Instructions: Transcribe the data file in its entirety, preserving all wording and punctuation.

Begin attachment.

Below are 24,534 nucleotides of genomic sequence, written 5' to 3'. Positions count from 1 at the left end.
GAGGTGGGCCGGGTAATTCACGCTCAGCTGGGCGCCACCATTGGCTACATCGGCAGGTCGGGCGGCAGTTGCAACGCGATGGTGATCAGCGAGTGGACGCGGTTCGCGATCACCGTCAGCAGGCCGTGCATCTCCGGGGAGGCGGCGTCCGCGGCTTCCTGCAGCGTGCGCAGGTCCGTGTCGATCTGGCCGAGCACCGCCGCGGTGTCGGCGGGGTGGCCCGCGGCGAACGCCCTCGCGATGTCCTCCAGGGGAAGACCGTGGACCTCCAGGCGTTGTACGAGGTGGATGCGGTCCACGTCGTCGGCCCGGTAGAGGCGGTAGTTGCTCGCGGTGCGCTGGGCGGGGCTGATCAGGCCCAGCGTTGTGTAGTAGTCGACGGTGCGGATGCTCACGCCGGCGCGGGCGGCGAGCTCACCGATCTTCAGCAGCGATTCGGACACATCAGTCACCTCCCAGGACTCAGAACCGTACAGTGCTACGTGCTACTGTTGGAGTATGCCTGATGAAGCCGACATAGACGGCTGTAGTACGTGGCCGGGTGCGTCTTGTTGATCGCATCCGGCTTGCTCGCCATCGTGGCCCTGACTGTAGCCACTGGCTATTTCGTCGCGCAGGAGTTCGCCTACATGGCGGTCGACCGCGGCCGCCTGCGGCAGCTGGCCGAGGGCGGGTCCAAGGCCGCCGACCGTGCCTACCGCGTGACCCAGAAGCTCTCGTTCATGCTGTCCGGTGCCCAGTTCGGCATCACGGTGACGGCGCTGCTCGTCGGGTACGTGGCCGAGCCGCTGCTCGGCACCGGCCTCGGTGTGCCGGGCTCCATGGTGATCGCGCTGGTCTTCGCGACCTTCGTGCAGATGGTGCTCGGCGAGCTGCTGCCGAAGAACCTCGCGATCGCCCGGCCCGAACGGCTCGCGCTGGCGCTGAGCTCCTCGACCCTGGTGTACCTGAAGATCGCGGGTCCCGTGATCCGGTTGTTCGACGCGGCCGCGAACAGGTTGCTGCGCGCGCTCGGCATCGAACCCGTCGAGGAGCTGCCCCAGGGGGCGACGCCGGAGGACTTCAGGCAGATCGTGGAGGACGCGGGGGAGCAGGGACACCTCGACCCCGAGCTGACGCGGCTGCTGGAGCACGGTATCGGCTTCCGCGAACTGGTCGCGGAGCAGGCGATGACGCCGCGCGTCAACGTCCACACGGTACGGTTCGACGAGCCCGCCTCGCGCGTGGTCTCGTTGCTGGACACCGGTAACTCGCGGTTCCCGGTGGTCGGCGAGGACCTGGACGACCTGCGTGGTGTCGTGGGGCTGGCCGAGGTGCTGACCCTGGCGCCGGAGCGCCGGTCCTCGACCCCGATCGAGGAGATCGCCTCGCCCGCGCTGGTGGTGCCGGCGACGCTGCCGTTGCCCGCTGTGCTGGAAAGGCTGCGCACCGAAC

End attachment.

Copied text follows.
Below are 24,534 nucleotides of genomic sequence, written 5' to 3'. Positions count from 1 at the left end.
GAGGTGGGCCGGGTAATTCACGCTCAGCTGGGCGCCACCATTGGCTACATCGGCAGGTCGGGCGGCAGTTGCAACGCGATGGTGATCAGCGAGTGGACGCGGTTCGCGATCACCGTCAGCAGGCCGTGCATCTCCGGGGAGGCGGCGTCCGCGGCTTCCTGCAGCGTGCGCAGGTCCGTGTCGATCTGGCCGAGCACCGCCGCGGTGTCGGCGGGGTGGCCCGCGGCGAACGCCCTCGCGATGTCCTCCAGGGGAAGACCGTGGACCTCCAGGCGTTGTACGAGGTGGATGCGGTCCACGTCGTCGGCCCGGTAGAGGCGGTAGTTGCTCGCGGTGCGCTGGGCGGGGCTGATCAGGCCCAGCGTTGTGTAGTAGTCGACGGTGCGGATGCTCACGCCGGCGCGGGCGGCGAGCTCACCGATCTTCAGCAGCGATTCGGACACATCAGTCACCTCCCAGGACTCAGAACCGTACAGTGCTACGTGCTACTGTTGGAGTATGCCTGATGAAGCCGACATAGACGGCTGTAGTACGTGGCCGGGTGCGTCTTGTTGATCGCATCCGGCTTGCTCGCCATCGTGGCCCTGACTGTAGCCACTGGCTATTTCGTCGCGCAGGAGTTCGCCTACATGGCGGTCGACCGCGGCCGCCTGCGGCAGCTGGCCGAGGGCGGGTCCAAGGCCGCCGACCGTGCCTACCGCGTGACCCAGAAGCTCTCGTTCATGCTGTCCGGTGCCCAGTTCGGCATCACGGTGACGGCGCTGCTCGTCGGGTACGTGGCCGAGCCGCTGCTCGGCACCGGCCTCGGTGTGCCGGGCTCCATGGTGATCGCGCTGGTCTTCGCGACCTTCGTGCAGATGGTGCTCGGCGAGCTGCTGCCGAAGAACCTCGCGATCGCCCGGCCCGAACGGCTCGCGCTGGCGCTGAGCTCCTCGACCCTGGTGTACCTGAAGATCGCGGGTCCCGTGATCCGGTTGTTCGACGCGGCCGCGAACAGGTTGCTGCGCGCGCTCGGCATCGAACCCGTCGAGGAGCTGCCCCAGGGGGCGACGCCGGAGGACTTCAGGCAGATCGTGGAGGACGCGGGGGAGCAGGGACACCTCGACCCCGAGCTGACGCGGCTGCTGGAGCACGGTATCGGCTTCCGCGAACTGGTCGCGGAGCAGGCGATGACGCCGCGCGTCAACGTCCACACGGTACGGTTCGACGAGCCCGCCTCGCGCGTGGTCTCGTTGCTGGACACCGGTAACTCGCGGTTCCCGGTGGTCGGCGAGGACCTGGACGACCTGCGTGGTGTCGTGGGGCTGGCCGAGGTGCTGACCCTGGCGCCGGAGCGCCGGTCCTCGACCCCGATCGAGGAGATCGCCTCGCCCGCGCTGGTGGTGCCGGCGACGCTGCCGTTGCCCGCTGTGCTGGAAAGGCTGCGCACCGAAC